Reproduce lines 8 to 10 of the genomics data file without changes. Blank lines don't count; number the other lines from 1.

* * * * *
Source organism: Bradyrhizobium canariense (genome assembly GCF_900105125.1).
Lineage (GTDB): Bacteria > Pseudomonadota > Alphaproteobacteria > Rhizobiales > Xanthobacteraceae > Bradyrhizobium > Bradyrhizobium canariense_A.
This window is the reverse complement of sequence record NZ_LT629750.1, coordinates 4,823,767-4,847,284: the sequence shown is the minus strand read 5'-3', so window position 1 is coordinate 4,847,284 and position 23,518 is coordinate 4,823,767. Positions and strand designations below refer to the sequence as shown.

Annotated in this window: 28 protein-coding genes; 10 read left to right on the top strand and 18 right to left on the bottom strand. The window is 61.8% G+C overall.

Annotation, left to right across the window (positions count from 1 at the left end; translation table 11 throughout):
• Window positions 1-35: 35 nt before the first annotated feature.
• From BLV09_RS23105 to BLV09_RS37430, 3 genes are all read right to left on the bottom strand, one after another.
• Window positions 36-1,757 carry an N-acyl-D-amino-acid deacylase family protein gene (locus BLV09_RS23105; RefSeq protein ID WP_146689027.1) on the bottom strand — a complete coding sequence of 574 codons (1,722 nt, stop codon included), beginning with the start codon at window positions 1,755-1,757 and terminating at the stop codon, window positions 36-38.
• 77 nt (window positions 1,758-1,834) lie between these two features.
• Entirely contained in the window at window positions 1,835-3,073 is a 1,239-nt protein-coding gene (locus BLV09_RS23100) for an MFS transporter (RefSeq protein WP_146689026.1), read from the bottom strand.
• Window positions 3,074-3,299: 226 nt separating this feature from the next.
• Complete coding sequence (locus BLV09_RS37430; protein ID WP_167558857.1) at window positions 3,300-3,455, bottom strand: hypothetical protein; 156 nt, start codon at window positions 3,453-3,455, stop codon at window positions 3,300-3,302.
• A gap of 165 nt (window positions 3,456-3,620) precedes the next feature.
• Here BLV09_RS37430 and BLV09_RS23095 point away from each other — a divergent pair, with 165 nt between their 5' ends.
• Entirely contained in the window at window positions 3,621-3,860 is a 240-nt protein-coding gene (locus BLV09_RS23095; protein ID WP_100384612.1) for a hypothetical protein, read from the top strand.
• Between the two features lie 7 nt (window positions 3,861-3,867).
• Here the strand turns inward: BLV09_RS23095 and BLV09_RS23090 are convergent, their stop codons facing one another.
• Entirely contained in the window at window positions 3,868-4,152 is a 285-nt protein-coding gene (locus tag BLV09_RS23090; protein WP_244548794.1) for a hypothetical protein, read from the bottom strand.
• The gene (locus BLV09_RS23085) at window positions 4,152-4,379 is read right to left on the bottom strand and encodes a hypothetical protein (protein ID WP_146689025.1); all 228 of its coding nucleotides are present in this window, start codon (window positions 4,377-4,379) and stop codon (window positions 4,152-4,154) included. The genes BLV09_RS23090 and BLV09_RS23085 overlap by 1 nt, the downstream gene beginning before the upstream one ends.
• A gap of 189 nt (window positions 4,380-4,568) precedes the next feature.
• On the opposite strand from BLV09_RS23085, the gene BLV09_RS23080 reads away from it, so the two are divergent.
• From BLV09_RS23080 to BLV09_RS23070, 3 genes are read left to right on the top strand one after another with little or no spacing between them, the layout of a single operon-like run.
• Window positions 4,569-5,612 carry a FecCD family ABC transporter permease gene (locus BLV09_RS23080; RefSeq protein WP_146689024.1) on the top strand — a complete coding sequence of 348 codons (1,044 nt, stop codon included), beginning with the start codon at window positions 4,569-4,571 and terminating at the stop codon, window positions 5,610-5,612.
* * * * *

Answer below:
• Window positions 36-1,757 carry an N-acyl-D-amino-acid deacylase family protein gene (locus BLV09_RS23105; RefSeq protein ID WP_146689027.1) on the bottom strand — a complete coding sequence of 574 codons (1,722 nt, stop codon included), beginning with the start codon at window positions 1,755-1,757 and terminating at the stop codon, window positions 36-38.
• 77 nt (window positions 1,758-1,834) lie between these two features.
• Entirely contained in the window at window positions 1,835-3,073 is a 1,239-nt protein-coding gene (locus BLV09_RS23100) for an MFS transporter (RefSeq protein WP_146689026.1), read from the bottom strand.